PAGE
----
Any work that is entitled to copyright protection automatically receives protection when it is fixed in a tangible medium of expression. However, in order to benefit from the Copyright Act, the owner must “register” his or her work with the United States Copyright Office. Put another way, in order to protect against copyright infringement, the owner must register the work. So, for purposes of the Copyright Act, what does that mean?

To be clear, there is no right answer. Not yet at least. In fact, the definition of “registered” has been debated for years and the federal circuit courts are split on the definition. The Copyright Act describes the registration process as (1) filing an application and paying a fee; (2) depositing a copy of the copyrightable material with the Copyright Office; (3) an examination of the application by the Register of Copyrights; (4) registration or refusal of registration of the application by the Register; and (5) issuance of a certificate of registration. The circuit courts have split on when the mark should be deemed “registered” for purposes of the Copyright Act.

The two approaches are known as the “application” approach and the “registration” approach. The courts following the “application” approach hold that a work is “registered” and the copyright owner can sue an infringer as soon as the applicant files the application, deposits the copy of the work, and pays the fee. The courts following the “registration” approach hold that a work is not “registered” until the Copyright Office has acted on the application by approving or refusing it, and as such, the owner cannot file suit until the Copyright Office has acted.

For years, the split remained intact, but the Supreme Court of the United States will finally resolve the dispute in an action known as Fourth Estate Public Benefit Corporation v., LLC. In that case, Fourth Estate Public Benefit Corporation, a news organization publishing articles online, licensed certain articles to Eventually, cancelled its account with Fourth Estate, and under the license agreement, it was required to remove all licensed content from its site. But refused to do so, prompting Fourth Estate to file suit for copyright infringement on unregistered works, advocating for the Court to apply the “application” approach. The District Court refused, adopting the “registration” approach and dismissing the action without prejudice.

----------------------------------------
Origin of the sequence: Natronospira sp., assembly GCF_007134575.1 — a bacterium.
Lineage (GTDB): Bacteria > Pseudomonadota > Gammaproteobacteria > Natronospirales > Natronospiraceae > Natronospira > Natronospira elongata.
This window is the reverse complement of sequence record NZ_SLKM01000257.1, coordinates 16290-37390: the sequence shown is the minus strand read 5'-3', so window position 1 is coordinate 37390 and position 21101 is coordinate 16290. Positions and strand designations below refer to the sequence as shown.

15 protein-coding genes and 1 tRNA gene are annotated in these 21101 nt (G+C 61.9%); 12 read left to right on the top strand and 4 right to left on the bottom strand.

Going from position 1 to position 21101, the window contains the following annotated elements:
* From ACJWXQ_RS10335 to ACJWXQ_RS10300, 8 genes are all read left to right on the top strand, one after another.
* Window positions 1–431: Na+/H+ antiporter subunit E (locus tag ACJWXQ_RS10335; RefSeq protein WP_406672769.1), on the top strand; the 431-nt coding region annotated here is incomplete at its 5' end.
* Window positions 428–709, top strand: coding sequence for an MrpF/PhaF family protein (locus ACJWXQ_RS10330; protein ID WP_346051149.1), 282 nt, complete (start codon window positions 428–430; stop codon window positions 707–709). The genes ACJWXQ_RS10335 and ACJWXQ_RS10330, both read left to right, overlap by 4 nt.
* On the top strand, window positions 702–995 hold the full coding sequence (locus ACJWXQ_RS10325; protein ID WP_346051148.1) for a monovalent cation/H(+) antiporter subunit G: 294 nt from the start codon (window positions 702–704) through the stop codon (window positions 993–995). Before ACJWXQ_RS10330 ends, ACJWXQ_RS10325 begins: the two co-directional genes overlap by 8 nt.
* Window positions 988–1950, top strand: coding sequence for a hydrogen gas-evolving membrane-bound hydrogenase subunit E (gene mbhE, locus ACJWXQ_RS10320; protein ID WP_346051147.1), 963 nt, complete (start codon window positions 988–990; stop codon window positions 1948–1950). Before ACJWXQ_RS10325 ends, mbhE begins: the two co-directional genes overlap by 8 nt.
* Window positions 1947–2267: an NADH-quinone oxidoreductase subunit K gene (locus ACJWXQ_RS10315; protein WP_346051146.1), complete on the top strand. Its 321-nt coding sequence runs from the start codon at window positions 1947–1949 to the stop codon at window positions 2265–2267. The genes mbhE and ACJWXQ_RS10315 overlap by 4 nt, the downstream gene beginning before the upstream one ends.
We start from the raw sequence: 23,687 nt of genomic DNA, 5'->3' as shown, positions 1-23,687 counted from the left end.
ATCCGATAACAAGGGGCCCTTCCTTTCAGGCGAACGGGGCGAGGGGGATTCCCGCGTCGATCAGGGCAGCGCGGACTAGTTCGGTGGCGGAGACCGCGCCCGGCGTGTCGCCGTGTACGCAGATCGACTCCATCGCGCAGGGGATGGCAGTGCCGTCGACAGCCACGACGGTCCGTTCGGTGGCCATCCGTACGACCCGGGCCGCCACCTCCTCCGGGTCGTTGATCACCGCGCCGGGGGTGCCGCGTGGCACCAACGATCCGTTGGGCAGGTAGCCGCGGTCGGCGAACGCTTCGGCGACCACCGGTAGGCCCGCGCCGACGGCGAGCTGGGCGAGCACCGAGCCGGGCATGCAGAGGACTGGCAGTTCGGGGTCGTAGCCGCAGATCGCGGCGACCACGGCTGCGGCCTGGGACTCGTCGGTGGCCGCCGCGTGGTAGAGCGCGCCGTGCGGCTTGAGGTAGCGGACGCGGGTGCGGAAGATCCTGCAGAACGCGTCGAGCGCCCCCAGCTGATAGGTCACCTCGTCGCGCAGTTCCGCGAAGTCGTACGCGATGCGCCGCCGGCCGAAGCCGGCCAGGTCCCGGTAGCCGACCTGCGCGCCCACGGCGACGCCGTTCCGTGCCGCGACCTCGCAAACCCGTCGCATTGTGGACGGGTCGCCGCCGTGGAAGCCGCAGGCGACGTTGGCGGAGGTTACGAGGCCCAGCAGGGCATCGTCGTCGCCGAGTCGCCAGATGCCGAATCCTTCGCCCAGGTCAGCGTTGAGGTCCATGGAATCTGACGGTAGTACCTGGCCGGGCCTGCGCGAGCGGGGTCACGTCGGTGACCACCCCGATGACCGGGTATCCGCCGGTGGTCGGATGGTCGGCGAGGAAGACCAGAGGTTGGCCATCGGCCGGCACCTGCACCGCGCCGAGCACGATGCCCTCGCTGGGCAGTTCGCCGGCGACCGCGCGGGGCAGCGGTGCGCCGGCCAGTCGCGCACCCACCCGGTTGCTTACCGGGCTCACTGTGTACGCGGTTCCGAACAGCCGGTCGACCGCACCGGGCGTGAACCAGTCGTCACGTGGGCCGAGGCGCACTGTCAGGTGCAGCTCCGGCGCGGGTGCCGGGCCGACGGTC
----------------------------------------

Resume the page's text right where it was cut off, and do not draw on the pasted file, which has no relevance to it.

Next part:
The Eleventh Circuit affirmed the District Court’s ruling, citing its prior decision in M.G.B. Homes and Kernel Records, where it held, in short, that filing an application does not amount to registration for purposes of the Copyright Act. Registration requires action from both the copyright owner and the Copyright Office. Accordingly, the Eleventh Circuit held that filing for infringement is premature after merely filing the application. Accordingly, Fourth Estate petitioned the Supreme Court for review, which was ultimately granted.

The courts favoring the “application” approach have adopted a more pragmatic and policy-driven position. Those courts have argued that the “application” approach serves justice and judicial economy. After all, if a copyright owner can sue for infringement regardless of the application ultimately being granted or rejected by the Copyright Office, what’s the point of making the party wait to bring suit? It doesn’t seem to make sense. Moreover, these courts point to section 408 of the Copyright Act, which states that registration is not a condition of copyright protection and implies that the only requirement for registration is the delivery of the appropriate documents and fees. Additionally, Section 410 states that the effective date of the registration relates back to the date the Copyright Office receives the filing materials. For these reasons, among a few others, certain circuit courts, including the Fifth and Ninth Circuits, apply the “application” approach.

So, why does the circuit split matter? Generally speaking, the split among the circuit courts results in the courts applying federal law in a dissimilar manner depending upon their location, rather than uniformly throughout the nation. This is problematic because it results in parties bringing, or being prevented from bringing, lawsuits for infringement at different points in the registration process depending on where the action is filed. This can, at times, create statute of limitations problems, and in other instances, permit the infringing party to continue to profit from his or her wrongdoing for a longer period of time. Given that copyright law is exclusively within the jurisdiction of the federal courts, the law should be applied uniformly throughout the nation. Unfortunately, that is not happening, but with the Supreme Court granting certiorari, there will soon be a clear answer regarding what constitutes “registered” for purposes of the Copyright Act.